I’m looking forward to attending the annual conference of the Midwest Political Science Association in Chicago. Given the state of the pandemic, I’m hoping it will be well, not quite normal, but at least in the neighbourhood of normal.
If that’s the case, I’ll have a chance to visit with old friends and colleagues, meet folks I’ve only interacted with on Twitter or by email, and hear a fair amount of cutting edge research.
As usual, however, outside of my narrow scholarly interests (in political parties, for example), it’s not really the new research I’m most interested in, although I usually run into a few fascinating findings.
What’s especially interesting to me is talking to smart people who have spent years studying stuff that I often write about outside my immediate research area, often to clear up things that baffle me or, sometimes, to confirm that my less-informed views are backed up by the experts.
Since it’s been awhile, I’ve been thinking about what’s going on that I’d like to understand better. So I’m going to keep my ears open for three things:
— Public opinion about the US economy right now. Some of what is driving pessimism about the economy is a bad case of inflation and soaring gasoline prices. There’s also knee-jerk partisanship, with Republicans automatically declaring that the economy is bad as soon as a Democratic president was elected.
But given the robust job market and healthy (perhaps too healthy) growth numbers, the popular view that the economy is terrible still needs some additional explanation. I’ve thought that it was mainly about the pandemic, with general pessimism and frustration rubbing off on everyone’s evaluation of everything.
But the end of the omicron wave of Covid-19 hasn’t changed public opinion much, so perhaps I was wrong. Some people believe that media bias is responsible.
Some suspect there are specific problems, mainly tied to the virus, that don’t show up in the traditional statistics. Whatever the reason, I’m confident that poor evaluations of the economy are pushing President Joe Biden’s approval ratings down and creating a strong atmosphere for Republicans as the midterm elections approach.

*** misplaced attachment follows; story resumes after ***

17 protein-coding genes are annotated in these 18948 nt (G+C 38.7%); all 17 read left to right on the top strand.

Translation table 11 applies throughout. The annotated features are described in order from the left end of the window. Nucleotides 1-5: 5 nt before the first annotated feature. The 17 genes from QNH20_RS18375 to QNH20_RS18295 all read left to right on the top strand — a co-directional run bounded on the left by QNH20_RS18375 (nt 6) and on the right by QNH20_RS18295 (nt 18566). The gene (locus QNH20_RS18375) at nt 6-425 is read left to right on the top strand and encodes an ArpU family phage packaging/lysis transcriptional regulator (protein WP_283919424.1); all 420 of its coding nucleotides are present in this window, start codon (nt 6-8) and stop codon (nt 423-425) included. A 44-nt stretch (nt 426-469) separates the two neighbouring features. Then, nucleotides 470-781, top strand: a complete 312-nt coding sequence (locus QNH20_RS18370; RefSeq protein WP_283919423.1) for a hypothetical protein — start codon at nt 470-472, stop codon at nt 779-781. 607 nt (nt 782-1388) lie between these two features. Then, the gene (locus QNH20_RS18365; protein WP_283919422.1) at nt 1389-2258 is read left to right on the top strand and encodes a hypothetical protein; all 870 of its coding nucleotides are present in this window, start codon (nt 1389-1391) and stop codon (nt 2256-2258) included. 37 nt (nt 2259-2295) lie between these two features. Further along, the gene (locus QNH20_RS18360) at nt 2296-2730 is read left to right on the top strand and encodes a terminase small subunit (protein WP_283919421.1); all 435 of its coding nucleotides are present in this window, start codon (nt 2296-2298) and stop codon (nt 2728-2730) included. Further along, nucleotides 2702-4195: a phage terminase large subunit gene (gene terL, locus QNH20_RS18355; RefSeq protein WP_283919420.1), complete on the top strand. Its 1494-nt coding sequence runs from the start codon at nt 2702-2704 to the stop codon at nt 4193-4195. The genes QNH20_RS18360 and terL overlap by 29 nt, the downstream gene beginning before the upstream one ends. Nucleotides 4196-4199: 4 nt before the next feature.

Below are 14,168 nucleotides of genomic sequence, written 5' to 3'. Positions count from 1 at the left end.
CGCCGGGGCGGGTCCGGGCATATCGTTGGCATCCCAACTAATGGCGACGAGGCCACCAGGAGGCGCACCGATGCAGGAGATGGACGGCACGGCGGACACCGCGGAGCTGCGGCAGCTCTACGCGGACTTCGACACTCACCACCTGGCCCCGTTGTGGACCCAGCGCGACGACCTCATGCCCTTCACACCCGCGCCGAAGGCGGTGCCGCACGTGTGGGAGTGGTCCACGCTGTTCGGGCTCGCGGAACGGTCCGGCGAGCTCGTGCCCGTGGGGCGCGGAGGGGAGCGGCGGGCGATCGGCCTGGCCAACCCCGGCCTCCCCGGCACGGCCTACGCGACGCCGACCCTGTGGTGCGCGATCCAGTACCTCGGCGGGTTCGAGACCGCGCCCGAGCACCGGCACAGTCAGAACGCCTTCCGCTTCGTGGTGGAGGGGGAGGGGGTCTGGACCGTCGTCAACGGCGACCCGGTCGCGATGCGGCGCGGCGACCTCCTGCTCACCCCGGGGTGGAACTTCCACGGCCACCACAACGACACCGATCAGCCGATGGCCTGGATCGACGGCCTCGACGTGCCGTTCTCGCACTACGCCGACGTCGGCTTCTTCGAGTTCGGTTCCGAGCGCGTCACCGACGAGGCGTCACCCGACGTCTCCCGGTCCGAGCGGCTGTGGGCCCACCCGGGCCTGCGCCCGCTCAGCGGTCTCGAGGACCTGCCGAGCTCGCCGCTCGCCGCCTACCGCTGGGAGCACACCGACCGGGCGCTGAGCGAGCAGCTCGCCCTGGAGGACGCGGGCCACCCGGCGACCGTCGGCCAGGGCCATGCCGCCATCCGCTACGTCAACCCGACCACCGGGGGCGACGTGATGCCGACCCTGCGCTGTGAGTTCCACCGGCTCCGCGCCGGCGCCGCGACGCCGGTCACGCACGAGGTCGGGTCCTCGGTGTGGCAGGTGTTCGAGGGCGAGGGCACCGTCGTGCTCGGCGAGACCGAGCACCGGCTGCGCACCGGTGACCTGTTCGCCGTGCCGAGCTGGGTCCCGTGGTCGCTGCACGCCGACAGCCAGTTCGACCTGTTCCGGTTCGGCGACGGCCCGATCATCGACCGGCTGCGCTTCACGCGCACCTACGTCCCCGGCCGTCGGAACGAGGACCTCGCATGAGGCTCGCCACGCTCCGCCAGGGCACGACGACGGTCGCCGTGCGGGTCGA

In other words: It’s a big deal. It would be nice to know what’s going on.
— Senate Republicans have been quite obstructive during the current Congress, but overall I’d say they’re not quite being as flat-out obstructionist as I had expected. Just this week, for example, the Senate passed a bill to finance science and technology with plenty of Republican votes to overcome a Republican filibuster. And it confirmed four executive-branch nominees by voice votes.
Now, all this and other examples of constructive engagement have coincided with plenty of what I would classify as obstruction — not just opposing things they honestly don’t like, but refusing to cut deals and using Senate procedure to grind things to a halt just because they can.
So: What’s happening? Have they actually backed off some, or is my impression wrong? If so, why? And what, if anything, does it tell us about how future Senates might act, and how that would matter to policy-making?
— History, history, history. I have a pretty good sense of what some scholars call the “modern” presidency, but I’m spotty before Franklin Roosevelt and especially before the 20th century. Some groups of political scientists, however, have found fresh ways to use historical data, on everything from the partisan effects of the Great Migration of Black Southerners to the north in the middle of the 20th century, to how the Army was involved in economic development in the early Republic.
What I’d like to learn more about is whether there’s anything in earlier US history that can help explain Donald Trump and Trumpism, both as a presidency and as a challenge to democracy. It’s not that recent examples can’t help with understanding Trump (and, for that matter, Biden), but that I suspect there’s more that I just don’t have a good enough handle on.
We shall probably also wind up learning about Biden’s immigration and refugee policies and new research on representation.
Jonathan Bernstein is a columnist covering politics and policy. He taught political science at the University of Texas at San Antonio and DePauw University.